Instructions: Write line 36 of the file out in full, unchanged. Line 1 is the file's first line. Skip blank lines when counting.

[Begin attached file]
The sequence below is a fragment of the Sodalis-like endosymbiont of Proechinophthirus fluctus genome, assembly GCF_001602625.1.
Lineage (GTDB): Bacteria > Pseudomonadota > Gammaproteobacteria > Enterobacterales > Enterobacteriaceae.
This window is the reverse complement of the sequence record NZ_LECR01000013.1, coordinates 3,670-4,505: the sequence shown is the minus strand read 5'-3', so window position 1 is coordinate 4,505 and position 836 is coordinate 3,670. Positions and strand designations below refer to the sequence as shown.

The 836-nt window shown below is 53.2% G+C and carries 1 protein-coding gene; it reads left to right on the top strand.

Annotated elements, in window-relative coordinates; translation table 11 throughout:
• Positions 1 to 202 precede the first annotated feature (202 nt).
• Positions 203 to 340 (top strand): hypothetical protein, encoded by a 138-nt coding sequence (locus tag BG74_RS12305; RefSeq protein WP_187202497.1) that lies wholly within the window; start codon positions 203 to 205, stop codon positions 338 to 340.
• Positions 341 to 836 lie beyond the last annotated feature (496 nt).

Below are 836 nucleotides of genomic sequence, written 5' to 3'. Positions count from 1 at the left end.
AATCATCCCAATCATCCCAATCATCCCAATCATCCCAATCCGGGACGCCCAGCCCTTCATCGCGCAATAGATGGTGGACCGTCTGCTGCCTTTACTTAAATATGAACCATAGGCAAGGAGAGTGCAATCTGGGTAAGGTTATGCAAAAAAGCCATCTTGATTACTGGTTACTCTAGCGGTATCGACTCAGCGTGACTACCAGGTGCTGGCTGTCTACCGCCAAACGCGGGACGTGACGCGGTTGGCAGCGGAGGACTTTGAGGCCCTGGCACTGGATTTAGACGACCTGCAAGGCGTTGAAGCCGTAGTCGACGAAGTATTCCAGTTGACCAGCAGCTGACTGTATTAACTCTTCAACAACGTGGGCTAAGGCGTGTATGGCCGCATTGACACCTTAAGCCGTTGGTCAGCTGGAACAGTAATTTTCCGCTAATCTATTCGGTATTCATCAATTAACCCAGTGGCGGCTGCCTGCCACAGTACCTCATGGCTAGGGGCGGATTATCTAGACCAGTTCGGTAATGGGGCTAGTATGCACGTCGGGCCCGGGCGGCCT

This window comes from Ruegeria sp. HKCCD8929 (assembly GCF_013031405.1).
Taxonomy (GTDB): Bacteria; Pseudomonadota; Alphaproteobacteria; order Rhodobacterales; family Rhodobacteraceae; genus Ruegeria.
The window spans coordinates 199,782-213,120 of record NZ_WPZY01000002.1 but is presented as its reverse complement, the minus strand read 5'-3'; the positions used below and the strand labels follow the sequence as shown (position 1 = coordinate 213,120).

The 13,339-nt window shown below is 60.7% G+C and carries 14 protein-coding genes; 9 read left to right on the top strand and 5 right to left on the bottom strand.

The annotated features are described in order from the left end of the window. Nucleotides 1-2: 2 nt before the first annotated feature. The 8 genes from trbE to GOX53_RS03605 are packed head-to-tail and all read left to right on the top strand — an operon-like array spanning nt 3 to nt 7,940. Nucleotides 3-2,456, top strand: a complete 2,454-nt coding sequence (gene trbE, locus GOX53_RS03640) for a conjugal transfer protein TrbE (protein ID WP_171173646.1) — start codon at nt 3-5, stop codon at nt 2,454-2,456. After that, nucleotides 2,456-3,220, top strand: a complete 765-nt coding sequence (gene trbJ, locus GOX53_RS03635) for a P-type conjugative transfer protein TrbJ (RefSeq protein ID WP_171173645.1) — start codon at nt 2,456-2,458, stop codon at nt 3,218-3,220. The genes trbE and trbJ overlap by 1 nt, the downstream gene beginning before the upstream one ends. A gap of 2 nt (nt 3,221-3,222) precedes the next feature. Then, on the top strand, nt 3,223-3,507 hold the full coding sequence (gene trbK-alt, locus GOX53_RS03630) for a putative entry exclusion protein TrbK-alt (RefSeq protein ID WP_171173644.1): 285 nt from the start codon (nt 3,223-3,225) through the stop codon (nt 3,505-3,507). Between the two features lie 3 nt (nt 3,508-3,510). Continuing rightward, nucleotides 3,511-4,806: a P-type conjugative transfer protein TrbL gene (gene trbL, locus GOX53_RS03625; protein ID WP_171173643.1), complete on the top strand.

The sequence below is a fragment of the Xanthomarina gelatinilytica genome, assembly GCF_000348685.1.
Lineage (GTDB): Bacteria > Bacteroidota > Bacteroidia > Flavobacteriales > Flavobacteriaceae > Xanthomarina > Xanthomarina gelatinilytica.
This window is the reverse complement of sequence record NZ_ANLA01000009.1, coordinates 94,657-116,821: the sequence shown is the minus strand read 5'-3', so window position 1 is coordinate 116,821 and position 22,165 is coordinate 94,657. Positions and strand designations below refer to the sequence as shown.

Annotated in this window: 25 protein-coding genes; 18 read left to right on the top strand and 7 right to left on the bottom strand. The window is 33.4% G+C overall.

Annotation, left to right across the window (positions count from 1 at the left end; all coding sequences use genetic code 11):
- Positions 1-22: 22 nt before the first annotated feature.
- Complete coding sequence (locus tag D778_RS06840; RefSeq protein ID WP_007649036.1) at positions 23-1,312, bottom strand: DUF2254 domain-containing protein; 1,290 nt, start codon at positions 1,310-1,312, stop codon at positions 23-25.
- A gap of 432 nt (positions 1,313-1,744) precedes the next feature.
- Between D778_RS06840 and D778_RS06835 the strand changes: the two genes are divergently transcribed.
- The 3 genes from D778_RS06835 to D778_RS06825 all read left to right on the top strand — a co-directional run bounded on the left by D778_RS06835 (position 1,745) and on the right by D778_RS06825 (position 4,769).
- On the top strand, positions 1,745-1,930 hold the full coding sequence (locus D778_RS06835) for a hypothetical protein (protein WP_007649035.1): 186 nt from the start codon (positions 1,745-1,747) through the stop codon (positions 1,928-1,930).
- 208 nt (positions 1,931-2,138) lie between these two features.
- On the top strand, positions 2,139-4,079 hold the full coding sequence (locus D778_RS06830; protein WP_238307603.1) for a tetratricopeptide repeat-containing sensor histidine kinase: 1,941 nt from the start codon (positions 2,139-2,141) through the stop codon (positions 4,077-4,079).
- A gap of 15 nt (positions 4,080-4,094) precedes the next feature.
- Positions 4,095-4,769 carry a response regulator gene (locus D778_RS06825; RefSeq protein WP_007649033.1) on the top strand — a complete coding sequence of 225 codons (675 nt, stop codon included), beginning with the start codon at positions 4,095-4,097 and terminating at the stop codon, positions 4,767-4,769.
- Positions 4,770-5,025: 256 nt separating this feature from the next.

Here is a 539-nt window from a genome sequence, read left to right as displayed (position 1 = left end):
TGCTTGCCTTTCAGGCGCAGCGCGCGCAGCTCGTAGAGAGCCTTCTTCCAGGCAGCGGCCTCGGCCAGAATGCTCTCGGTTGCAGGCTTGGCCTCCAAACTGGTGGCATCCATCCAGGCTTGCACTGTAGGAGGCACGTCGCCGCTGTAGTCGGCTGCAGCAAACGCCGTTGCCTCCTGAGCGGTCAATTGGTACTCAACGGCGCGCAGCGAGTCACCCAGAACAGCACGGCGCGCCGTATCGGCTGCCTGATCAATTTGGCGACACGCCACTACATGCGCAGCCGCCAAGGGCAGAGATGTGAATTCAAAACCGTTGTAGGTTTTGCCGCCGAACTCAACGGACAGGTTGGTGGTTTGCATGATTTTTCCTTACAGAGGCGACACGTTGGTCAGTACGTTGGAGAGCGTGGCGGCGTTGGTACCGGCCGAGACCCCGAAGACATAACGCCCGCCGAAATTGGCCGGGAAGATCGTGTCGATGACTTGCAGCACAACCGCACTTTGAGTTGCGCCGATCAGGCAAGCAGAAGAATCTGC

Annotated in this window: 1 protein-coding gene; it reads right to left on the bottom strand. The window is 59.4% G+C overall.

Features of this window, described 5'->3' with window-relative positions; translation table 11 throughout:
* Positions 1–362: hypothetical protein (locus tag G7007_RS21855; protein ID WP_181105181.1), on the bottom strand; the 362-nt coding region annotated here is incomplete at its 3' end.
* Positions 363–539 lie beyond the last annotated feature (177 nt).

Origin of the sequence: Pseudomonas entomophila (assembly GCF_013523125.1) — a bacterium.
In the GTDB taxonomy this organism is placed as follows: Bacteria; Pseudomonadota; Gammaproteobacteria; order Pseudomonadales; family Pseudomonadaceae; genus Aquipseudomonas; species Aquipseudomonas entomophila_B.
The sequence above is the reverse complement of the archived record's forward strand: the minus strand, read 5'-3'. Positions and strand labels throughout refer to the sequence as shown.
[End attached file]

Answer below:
* Positions 1–362: hypothetical protein (locus tag G7007_RS21855; protein ID WP_181105181.1), on the bottom strand; the 362-nt coding region annotated here is incomplete at its 3' end.